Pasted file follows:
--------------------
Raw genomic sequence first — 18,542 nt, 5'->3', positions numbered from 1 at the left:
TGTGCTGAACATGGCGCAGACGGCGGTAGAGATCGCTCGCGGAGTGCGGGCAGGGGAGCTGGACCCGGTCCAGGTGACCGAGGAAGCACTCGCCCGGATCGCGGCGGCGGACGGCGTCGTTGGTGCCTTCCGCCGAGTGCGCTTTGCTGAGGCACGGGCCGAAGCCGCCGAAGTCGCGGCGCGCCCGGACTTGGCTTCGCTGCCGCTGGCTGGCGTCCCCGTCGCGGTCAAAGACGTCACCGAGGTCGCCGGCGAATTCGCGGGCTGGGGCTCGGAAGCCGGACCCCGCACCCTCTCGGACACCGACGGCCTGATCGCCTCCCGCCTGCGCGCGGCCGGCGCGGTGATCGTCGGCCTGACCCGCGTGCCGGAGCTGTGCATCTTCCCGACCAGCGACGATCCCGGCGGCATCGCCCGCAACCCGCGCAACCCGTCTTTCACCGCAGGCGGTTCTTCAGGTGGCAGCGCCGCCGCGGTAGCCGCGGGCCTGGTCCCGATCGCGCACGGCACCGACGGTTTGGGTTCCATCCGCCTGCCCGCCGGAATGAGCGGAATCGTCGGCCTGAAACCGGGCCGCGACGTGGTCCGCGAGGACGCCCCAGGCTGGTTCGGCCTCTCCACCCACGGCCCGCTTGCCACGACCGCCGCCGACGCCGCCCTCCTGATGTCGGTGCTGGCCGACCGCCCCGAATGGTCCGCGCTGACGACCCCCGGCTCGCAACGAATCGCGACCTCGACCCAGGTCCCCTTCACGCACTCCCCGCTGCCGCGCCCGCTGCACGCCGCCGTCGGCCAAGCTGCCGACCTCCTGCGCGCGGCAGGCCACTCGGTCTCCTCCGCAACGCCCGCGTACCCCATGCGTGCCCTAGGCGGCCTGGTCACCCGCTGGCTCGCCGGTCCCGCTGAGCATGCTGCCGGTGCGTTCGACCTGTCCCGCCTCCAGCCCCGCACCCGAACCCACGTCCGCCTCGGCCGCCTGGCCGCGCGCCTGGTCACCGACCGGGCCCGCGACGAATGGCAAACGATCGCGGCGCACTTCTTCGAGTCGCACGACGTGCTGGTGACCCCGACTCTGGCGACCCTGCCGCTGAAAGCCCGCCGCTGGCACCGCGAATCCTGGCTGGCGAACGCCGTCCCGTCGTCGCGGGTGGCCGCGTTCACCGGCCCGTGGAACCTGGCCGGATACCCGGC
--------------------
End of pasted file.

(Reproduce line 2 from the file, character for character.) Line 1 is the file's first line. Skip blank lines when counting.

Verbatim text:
TGTGCTGAACATGGCGCAGACGGCGGTAGAGATCGCTCGCGGAGTGCGGGCAGGGGAGCTGGACCCGGTCCAGGTGACCGAGGAAGCACTCGCCCGGATCGCGGCGGCGGACGGCGTCGTTGGTGCCTTCCGCCGAGTGCGCTTTGCTGAGGCACGGGCCGAAGCCGCCGAAGTCGCGGCGCGCCCGGACTTGGCTTCGCTGCCGCTGGCTGGCGTCCCCGTCGCGGTCAAAGACGTCACCGAGGTCGCCGGCGAATTCGCGGGCTGGGGCTCGGAAGCCGGACCCCGCACCCTCTCGGACACCGACGGCCTGATCGCCTCCCGCCTGCGCGCGGCCGGCGCGGTGATCGTCGGCCTGACCCGCGTGCCGGAGCTGTGCATCTTCCCGACCAGCGACGATCCCGGCGGCATCGCCCGCAACCCGCGCAACCCGTCTTTCACCGCAGGCGGTTCTTCAGGTGGCAGCGCCGCCGCGGTAGCCGCGGGCCTGGTCCCGATCGCGCACGGCACCGACGGTTTGGGTTCCATCCGCCTGCCCGCCGGAATGAGCGGAATCGTCGGCCTGAAACCGGGCCGCGACGTGGTCCGCGAGGACGCCCCAGGCTGGTTCGGCCTCTCCACCCACGGCCCGCTTGCCACGACCGCCGCCGACGCCGCCCTCCTGATGTCGGTGCTGGCCGACCGCCCCGAATGGTCCGCGCTGACGACCCCCGGCTCGCAACGAATCGCGACCTCGACCCAGGTCCCCTTCACGCACTCCCCGCTGCCGCGCCCGCTGCACGCCGCCGTCGGCCAAGCTGCCGACCTCCTGCGCGCGGCAGGCCACTCGGTCTCCTCCGCAACGCCCGCGTACCCCATGCGTGCCCTAGGCGGCCTGGTCACCCGCTGGCTCGCCGGTCCCGCTGAGCATGCTGCCGGTGCGTTCGACCTGTCCCGCCTCCAGCCCCGCACCCGAACCCACGTCCGCCTCGGCCGCCTGGCCGCGCGCCTGGTCACCGACCGGGCCCGCGACGAATGGCAAACGATCGCGGCGCACTTCTTCGAGTCGCACGACGTGCTGGTGACCCCGACTCTGGCGACCCTGCCGCTGAAAGCCCGCCGCTGGCACCGCGAATCCTGGCTGGCGAACGCCGTCCCGTCGTCGCGGGTGGCCGCGTTCACCGGCCCGTGGAACCTGGCCGGATACCCGGC